Welcome to the Nexus of Ethics, Psychology, Morality, Philosophy and Health Care

Welcome to the nexus of ethics, psychology, morality, technology, health care, and philosophy

Monday, May 29, 2023


Almeida, G., Struchiner, N., Hannikainen, I.
(April 17, 2023). Kevin Tobia (Ed.), 
Cambridge Handbook of Experimental Jurisprudence. 
Cambridge University Press, Forthcoming


Rules are ubiquitous. They figure prominently in all kinds of practical reasoning. Rules are especially important in jurisprudence, occupying a prominent role in answers to the question of “what is law?” In this chapter, we start by reviewing the evidence showing that both textual and extra-textual elements exert influence over rule violation judgments (section II). Most studies about rules contrast text with an extra-textual element identified as the “purpose” or “spirit” of the rule. But what counts as the purpose or the spirit of a rule? Is it the goal intended by the rule maker? Or is purpose necessarily moral? Section III reviews the results of experiments designed to answer these questions. These studies show that the extra-textual element that's relevant for the folk concept of rule is moral in nature. Section IV turns to the different explanations that have been entertained in the literature for the pattern of results described in Sections II and III. In section V we discuss some other extra-textual elements that have been investigated in the literature. Finally, in section VI, we connect the results about rules with other issues in legal philosophy. We conclude with a brief discussion of future directions.


In this chapter, we have provided an overview of the experimental jurisprudence of rules. We started by reviewing evidence that shows that extra-textual elements influence rule violation judgments (section II). We then have seen that those elements are likely moral in nature (section III). There are several ways to conceptualize the relationship between the moral and descriptive elements at play in rule violation judgments. We have reviewed some of them in section IV, where we argued that the evidence favors the hypothesis that the concept of rule has a dual character structure. In section V, we reviewed some recent studies showing that other elements, such as enforcement, also play a role in the concept of rule. Finally, in section VI, we considered the implications of these results for some other debates in legal philosophy.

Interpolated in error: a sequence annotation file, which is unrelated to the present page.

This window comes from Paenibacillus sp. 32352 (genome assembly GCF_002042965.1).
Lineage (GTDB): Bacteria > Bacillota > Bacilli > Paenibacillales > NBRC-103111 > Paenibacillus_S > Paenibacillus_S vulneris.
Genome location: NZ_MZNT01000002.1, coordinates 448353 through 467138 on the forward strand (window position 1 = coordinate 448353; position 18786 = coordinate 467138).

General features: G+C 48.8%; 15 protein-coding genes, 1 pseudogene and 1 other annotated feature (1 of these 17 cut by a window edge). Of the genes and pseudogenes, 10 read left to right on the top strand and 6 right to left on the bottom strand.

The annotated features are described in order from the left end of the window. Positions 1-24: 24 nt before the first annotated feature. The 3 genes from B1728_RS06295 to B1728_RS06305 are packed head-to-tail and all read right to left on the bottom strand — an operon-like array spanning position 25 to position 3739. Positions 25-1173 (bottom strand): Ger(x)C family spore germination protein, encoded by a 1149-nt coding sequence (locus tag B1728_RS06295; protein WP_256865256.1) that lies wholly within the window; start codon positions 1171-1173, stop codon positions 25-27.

While we have focused on research developed within experimental jurisprudence, empirical work in moral psychology and experimental philosophy have investigated several other questions related to rules which might be of interest for legal philosophers, such as closure rules and the process of learning rules (Nichols, 2004, 2021). But an even larger set of questions about the concept of rule haven’t been explored from an empirical perspective yet. We will end this chapter by discussing a few of them.

If you do legal work, this chapter may help with your expertise. The authors explore how ordinary people understand the law. Are they more intuitive in terms of interpretation or do they think that law is intrinsically moral?